Often, the reason why your impediment is not being resolved is because it requires other people to take a specific action or series of actions.

This is a tough one.

You can’t walk around like a broken record repeatedly asking someone how far they are on your problem resolution. It has the potential to destroy that relationship and produce animosity and resentment in the future.

Going over their head and talking to their boss is not something you want to do early in the relationship because it leads to resentment and sabotage down the line.

Don’t get me wrong. If someone repeatedly does not do what they said they would do, how they said they would do it, within the time frame committed, I would take it to the next level and escalate it beyond their sphere of influence and control.

But it isn’t something I recommend that you do initially.

As a scrum master, you are only going to get people invested in helping you and your team if you grow respect, credibility, and trust. It is your degree of influence that makes all the difference.

So, before the problem arises, you need to be working on developing strong, mutually beneficial working relationships throughout the organization. Sure, not every one of those will be 100% productive 100% of the time, but you need to cultivate and nurture relationships.

The more beneficial it is to work with you, and the greater the rapport you have with others, the more effective you will be in helping your team remove impediments and achieve their goals.

You need to work effectively with others, and you need to discover how you can help others achieve their goals and objectives. Doing this, consistently, makes other people want to help you achieve your goals and objectives.

So, as a scrum master, make relationship development and growing your network and influence an incredibly important part of your professional development.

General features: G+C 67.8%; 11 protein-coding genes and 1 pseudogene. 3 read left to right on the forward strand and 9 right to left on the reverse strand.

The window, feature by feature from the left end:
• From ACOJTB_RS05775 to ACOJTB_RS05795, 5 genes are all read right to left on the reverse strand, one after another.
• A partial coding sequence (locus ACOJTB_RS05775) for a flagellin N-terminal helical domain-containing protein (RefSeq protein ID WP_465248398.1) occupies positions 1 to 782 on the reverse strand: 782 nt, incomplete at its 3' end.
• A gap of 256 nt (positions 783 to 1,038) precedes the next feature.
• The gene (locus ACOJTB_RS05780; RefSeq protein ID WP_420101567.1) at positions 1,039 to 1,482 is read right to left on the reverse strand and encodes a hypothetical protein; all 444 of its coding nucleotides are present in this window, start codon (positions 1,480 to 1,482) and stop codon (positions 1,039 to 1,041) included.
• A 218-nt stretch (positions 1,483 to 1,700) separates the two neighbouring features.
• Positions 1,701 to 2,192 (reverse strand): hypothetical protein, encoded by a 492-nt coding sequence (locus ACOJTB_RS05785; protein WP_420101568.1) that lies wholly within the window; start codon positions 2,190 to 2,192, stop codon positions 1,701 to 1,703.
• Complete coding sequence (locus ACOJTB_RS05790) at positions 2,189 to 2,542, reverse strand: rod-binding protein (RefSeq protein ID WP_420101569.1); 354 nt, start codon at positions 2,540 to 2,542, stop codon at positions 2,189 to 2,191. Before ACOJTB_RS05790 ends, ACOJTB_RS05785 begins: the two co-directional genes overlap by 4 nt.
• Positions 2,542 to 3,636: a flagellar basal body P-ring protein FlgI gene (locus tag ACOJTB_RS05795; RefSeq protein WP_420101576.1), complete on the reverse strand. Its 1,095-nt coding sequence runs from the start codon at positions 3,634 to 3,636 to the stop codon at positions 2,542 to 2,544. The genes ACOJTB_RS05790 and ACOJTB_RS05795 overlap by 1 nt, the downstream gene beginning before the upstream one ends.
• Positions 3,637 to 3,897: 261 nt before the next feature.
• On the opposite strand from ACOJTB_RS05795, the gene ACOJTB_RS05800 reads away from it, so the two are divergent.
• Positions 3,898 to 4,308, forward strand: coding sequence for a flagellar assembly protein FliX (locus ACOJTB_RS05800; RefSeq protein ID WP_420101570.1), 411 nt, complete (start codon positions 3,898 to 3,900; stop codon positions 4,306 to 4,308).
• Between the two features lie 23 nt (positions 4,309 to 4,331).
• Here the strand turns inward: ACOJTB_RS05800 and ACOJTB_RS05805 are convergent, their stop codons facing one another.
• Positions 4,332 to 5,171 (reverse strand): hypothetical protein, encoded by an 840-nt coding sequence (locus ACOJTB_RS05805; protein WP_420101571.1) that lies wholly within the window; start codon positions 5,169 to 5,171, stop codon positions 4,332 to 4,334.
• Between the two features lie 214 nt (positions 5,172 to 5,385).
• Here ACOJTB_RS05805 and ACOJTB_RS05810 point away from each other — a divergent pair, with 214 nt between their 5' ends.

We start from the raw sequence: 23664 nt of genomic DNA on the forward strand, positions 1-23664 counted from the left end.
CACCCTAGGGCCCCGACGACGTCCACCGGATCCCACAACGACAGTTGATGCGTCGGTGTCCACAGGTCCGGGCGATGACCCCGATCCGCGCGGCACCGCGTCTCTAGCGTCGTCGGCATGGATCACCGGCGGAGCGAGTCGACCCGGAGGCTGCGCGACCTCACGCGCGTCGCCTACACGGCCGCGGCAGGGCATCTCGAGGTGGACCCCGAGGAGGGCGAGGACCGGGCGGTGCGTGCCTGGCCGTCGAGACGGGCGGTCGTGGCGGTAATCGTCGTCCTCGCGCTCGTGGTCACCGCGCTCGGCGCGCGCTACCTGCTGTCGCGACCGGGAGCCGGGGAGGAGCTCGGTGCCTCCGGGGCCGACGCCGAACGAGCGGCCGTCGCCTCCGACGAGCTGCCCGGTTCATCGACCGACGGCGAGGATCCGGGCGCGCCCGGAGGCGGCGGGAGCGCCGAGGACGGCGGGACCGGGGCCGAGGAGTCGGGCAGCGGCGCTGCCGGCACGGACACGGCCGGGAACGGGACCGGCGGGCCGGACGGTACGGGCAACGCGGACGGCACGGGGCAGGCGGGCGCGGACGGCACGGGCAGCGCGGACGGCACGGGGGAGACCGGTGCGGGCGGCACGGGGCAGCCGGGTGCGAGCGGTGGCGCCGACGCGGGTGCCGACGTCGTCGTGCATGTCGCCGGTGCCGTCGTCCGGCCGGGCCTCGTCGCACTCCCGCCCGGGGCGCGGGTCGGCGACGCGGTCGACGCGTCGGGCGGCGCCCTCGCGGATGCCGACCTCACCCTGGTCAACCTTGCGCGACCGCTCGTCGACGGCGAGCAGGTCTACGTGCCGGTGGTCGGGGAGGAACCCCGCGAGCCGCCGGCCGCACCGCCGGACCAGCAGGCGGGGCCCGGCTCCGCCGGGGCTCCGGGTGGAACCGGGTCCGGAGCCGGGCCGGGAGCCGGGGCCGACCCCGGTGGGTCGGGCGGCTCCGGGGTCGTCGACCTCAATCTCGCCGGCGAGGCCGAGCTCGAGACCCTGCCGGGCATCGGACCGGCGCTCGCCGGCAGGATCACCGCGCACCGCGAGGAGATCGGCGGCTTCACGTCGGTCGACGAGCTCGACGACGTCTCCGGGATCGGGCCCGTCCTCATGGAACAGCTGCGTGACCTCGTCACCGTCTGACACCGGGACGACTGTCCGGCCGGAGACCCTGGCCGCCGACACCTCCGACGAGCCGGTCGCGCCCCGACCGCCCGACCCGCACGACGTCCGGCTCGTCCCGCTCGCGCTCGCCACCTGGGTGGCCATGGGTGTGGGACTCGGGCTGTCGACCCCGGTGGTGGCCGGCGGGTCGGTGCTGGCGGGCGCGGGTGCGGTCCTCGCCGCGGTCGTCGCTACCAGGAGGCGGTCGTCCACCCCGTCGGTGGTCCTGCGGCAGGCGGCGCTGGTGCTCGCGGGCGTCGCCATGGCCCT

In the event that you approach a certain person for help, and they consistently don’t help you, document this and build the evidence.

When it does come time to go over their head, you need to have already developed a relationship with the person you are going to, and if they ask you why you aren’t working through the person that you should, you have the evidence to support your request for their assistance.

It isn’t perfect, but it does happen in the corporate world and you are better served being prepared for that day than stuttering and making excuses in the moment. You can’t avoid that the person you are dealing with isn’t reliable and so you need to prepare a strategy to deal with that.

Do so patiently, meticulously, and with the objective of giving that person every chance to contribute. If they continue to prove unreliable, you have your business case but you have also given them more than enough opportunities to do their job.

About John McFadyen

If you are interested in becoming an agile coach and value mentored, coach-driven skills development in your journey to mastery, visit our Growing Scrum Masters website.

For more information on John McFadyen, connect with John on LinkedIn at https://www.linkedin.com/in/johnmcfadyen/.

If you like the idea of becoming a scrum master and want to achieve internationally recognised and certified accreditation as a scrum master, visit our Certified Scrum Master (CSM) course page.

If you are already a scrum master and want to upskill to a more advanced level of knowledge and agile coaching capability, visit our Advanced Certified Scrum Master (A-CSM) course page.

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John McFadyen Managing Partner
John McFadyen is an Executive and Enterprise Agile Coach with proven experience working on some of the UK and Europe’s largest, most complex Agile Transformations. As a Certified Scrum Trainer, John brings a wealth of experience as an Agile coach, Agile practitioner and software developer into each of the four core courses he provides. The war stories, the insights into successful Agile transformations and everything he has learned from coaching high-performance Agile teams combine to provide course delegates with a unique, compelling training experience that transforms as much as it empowers.